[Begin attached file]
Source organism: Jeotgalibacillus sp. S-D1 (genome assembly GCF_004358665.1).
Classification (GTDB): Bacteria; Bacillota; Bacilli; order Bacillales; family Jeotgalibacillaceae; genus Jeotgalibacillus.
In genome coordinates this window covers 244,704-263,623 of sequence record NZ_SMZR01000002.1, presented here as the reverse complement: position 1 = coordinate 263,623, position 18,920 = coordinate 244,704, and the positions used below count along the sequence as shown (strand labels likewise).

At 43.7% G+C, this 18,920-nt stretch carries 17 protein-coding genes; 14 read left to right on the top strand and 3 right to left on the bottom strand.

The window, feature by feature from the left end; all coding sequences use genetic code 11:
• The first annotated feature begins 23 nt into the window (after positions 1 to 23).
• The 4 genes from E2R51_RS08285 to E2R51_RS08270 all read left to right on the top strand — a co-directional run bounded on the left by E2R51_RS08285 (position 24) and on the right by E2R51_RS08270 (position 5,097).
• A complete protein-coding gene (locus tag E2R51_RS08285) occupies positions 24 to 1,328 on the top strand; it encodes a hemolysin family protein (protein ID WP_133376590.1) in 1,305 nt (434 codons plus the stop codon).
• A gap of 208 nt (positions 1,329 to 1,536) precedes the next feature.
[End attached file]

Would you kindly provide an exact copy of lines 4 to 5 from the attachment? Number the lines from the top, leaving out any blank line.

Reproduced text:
At 43.7% G+C, this 18,920-nt stretch carries 17 protein-coding genes; 14 read left to right on the top strand and 3 right to left on the bottom strand.

The window, feature by feature from the left end; all coding sequences use genetic code 11: